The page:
Rudyard Kipling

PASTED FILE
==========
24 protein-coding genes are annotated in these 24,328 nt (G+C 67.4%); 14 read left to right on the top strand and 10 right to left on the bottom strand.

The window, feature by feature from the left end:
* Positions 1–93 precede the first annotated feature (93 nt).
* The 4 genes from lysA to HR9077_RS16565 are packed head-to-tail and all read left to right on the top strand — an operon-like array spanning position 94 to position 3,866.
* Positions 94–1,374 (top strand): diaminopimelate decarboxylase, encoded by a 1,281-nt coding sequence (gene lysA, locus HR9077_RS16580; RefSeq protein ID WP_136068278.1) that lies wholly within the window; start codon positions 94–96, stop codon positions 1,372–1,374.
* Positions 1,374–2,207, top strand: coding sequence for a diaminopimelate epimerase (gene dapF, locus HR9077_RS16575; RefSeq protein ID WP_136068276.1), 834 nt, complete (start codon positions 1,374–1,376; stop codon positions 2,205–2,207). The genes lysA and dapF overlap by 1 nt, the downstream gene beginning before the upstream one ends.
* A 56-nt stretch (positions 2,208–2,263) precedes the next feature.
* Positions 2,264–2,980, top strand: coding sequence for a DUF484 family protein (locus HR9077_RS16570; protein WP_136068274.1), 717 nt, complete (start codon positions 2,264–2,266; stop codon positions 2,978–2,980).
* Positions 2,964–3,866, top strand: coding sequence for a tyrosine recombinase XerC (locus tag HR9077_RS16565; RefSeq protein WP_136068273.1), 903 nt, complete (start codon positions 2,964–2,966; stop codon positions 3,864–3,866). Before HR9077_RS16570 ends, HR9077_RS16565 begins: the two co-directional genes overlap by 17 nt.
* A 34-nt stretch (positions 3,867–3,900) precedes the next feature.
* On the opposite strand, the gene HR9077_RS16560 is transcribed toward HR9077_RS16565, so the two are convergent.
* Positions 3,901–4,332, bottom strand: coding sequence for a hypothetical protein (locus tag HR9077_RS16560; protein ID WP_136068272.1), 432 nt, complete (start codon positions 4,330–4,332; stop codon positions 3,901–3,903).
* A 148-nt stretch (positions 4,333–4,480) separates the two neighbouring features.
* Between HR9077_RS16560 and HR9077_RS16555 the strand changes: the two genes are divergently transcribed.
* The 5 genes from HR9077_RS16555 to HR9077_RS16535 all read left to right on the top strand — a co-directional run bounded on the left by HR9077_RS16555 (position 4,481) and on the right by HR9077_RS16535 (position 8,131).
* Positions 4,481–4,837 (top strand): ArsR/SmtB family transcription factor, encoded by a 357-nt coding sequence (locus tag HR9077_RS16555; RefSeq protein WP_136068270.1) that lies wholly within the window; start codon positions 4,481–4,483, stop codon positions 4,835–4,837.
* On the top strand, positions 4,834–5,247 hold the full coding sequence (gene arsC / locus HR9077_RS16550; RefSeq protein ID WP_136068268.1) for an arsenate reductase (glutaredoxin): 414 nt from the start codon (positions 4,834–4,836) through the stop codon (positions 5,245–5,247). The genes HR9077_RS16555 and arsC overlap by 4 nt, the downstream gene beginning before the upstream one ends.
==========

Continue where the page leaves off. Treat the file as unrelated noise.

Rudyard Kipling was born in Bombay, Maharashtra, India, the son of John Lockwood Kipling, a museum director and author and illustrator. This was at the height of the “British Raj”, so he was brought up by Indian nurses (“ayahs”), who taught him something of the beliefs and tongues of India. He was sent “home” to England at the age of six to live with a foster mother, who treated him very cruelly. He then spent five formative years at a minor public school, the United Services College at Westward Ho! which inspired “Stalky & Co.”. He returned to India as a journalist in 1882. By 1890 he had published, in India, a major volume of verse, “Departmental Ditties”, and over 70 Indian tales in English, including “Plain Tales from the Hills” and the six volumes of the “Indian Railway Library”. When he arrived in London in October 1889, at the age of 23, he was already a literary celebrity. In 1892 he married Caroline Balestier, the daughter of an American lawyer, and set up house with her in Brattleboro, Vermont, where they lived for four years. While in Vermont he wrote the two “Jungle Books” and “Captains Courageous”. In 1901 he wrote “Kim” and in 1902 “The Just So Stories” that explained things like “How the Camel Got Its Hump”. From 1902 they made their home in Sussex, England. He subsequently published many collections of stories, including “A Diversity of Creatures”, “Debits and Credits” (1926) and “Limits and Renewals” (1932). These are now thought by many to contain some of his finest writing, although his introspection may well have been influenced by the death of their only son in the First World War. Although vilified by some as “the poet of British imperialism” in the past, nowadays he may be regarded as a great story-teller with an extraordinary gift for writing of peoples of many cultures and classes and backgrounds from the inside.

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